Speaker of the House James Amann, D-Milford, said the Democratic majority talked privately Tuesday in caucus about two ethics bills.
He said the debate centered around whether they will publicly debate the part of the bill, which allows the state to go back and revoke the pensions of lawmakers and public officials convicted of crimes while in office. Amann said he’s conducting an unofficial poll of his members to see if there’s enough support for a debate on just the retroactive portion of the bills.
Rep. Chris Caruso, D-Bridgeport, said “the people of this state deserve an up or down vote in public” on the issue.
Amann said he “lives and dies” by what the caucus decides, but Caruso isn’t willing to go down without a fight.
“No one could give me a justification for why we couldn’t do it,” Caruso said. “Any legislator can introduce an amendment to a bill.”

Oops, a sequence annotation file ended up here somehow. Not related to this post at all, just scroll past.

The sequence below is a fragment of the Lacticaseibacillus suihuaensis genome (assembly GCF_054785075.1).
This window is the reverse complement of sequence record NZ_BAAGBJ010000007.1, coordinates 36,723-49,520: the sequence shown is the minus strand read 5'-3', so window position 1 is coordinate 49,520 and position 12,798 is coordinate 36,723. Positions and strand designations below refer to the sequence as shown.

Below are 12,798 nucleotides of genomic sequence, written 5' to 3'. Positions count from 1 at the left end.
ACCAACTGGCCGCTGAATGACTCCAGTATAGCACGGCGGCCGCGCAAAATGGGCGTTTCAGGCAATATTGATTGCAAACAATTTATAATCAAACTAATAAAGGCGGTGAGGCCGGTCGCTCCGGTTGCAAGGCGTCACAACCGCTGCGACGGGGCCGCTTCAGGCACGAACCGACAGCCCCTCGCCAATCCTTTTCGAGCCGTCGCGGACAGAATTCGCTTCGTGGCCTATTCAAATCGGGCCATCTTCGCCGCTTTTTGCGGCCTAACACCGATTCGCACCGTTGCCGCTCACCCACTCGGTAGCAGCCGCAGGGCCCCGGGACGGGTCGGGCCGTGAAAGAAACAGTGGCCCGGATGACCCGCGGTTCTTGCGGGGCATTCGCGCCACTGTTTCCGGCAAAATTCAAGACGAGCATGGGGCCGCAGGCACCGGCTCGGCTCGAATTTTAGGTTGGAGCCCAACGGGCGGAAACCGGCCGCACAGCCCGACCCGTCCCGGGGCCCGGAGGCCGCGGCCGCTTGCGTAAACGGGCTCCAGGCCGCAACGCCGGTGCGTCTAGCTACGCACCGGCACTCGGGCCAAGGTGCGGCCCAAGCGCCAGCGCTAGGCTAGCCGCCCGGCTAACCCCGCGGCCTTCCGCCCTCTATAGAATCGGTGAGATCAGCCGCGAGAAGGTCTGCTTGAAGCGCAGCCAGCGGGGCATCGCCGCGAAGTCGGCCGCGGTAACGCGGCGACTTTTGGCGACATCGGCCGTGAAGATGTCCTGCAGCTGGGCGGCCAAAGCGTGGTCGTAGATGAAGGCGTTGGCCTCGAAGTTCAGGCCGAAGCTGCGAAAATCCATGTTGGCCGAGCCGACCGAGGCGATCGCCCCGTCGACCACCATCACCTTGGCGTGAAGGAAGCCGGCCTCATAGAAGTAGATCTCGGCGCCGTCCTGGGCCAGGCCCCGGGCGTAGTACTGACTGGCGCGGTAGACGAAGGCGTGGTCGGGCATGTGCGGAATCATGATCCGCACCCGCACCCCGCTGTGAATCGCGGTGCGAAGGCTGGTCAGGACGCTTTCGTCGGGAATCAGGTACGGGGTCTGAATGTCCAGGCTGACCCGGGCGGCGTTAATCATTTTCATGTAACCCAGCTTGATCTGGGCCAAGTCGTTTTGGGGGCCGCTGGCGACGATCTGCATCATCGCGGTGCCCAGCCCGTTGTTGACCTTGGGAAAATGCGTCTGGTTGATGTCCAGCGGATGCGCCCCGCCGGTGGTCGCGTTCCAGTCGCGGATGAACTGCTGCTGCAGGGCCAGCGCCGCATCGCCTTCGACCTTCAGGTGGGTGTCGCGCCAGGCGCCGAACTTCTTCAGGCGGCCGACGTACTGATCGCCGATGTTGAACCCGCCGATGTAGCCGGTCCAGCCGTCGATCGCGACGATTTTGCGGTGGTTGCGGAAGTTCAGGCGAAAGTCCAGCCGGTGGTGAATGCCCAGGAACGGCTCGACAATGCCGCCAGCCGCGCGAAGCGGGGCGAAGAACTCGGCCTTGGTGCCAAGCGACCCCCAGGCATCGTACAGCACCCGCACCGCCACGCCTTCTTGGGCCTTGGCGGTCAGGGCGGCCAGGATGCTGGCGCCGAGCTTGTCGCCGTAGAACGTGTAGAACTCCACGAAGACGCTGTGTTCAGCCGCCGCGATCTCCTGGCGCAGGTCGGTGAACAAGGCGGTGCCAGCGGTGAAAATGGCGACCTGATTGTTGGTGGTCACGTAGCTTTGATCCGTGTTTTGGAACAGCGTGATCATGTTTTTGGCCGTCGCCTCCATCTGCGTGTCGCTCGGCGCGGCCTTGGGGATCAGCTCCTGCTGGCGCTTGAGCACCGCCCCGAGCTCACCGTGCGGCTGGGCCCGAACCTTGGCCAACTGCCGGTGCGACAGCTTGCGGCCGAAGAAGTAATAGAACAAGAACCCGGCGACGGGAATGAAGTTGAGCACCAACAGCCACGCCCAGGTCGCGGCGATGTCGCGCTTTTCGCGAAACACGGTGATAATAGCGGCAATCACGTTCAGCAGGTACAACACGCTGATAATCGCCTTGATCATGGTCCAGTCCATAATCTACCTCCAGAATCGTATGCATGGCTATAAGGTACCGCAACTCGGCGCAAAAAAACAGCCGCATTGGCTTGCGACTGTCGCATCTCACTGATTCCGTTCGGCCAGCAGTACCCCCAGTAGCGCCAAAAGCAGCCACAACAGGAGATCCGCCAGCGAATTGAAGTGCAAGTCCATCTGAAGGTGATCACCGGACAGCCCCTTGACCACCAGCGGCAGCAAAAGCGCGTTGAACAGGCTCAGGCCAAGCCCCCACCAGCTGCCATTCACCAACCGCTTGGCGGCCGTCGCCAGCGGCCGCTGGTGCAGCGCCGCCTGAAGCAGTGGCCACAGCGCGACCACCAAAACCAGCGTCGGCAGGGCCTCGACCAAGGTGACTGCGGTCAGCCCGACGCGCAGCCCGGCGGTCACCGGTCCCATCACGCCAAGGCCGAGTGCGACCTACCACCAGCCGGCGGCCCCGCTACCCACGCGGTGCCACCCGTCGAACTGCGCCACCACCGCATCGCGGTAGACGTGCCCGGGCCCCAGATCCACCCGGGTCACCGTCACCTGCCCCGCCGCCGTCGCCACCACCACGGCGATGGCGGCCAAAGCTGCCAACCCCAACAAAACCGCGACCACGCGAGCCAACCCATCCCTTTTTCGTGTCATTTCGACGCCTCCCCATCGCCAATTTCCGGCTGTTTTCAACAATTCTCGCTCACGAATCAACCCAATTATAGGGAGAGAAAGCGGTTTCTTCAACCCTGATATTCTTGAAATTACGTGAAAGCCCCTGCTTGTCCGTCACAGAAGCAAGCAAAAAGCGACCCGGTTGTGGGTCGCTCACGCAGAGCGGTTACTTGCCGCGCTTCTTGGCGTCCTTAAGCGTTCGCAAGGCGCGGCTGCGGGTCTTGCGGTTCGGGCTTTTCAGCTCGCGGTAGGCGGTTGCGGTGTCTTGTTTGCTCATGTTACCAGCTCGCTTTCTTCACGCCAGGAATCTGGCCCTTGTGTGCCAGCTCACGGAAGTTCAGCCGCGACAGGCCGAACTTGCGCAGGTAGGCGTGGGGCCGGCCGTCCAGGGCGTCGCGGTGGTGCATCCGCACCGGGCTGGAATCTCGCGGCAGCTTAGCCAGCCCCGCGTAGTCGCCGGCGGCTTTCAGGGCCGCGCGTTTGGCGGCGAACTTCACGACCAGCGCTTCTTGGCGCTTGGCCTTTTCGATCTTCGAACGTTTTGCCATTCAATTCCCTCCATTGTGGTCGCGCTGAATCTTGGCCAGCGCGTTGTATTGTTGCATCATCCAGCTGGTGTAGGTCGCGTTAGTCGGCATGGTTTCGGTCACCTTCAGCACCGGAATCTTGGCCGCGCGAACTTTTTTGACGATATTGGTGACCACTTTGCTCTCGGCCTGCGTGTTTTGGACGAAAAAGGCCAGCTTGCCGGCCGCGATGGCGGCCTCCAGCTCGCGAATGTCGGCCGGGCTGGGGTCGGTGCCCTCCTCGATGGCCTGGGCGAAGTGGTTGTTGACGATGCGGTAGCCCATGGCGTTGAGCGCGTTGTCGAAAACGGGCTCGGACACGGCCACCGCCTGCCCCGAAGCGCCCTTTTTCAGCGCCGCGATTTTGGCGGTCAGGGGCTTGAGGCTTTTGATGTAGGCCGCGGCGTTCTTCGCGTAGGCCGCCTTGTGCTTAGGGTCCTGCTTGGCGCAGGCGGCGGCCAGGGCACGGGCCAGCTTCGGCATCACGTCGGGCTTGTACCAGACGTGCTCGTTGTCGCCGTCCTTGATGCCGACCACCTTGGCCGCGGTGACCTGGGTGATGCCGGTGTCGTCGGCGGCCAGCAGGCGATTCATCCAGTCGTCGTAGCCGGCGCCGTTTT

At the end of the day, Amann said he’ll have a better idea about whether the caucus likes it better with or without the ability to reach back 10 years to take a pension.
He said some legislators expressed concern about what happens to the family members of lawmaker’s whose pension is revoked. He said he understands the argument: If your family member messes up, why should the whole family be punished.
On the other hand, Amann said he’d like to see former Waterbury Mayor Philip Giordano’s pension revoked. “I have no problem with someone like that losing their pension,” he said.
Amann said the ethics bills could be on the calendar as soon as tomorrow, or possibly next week.
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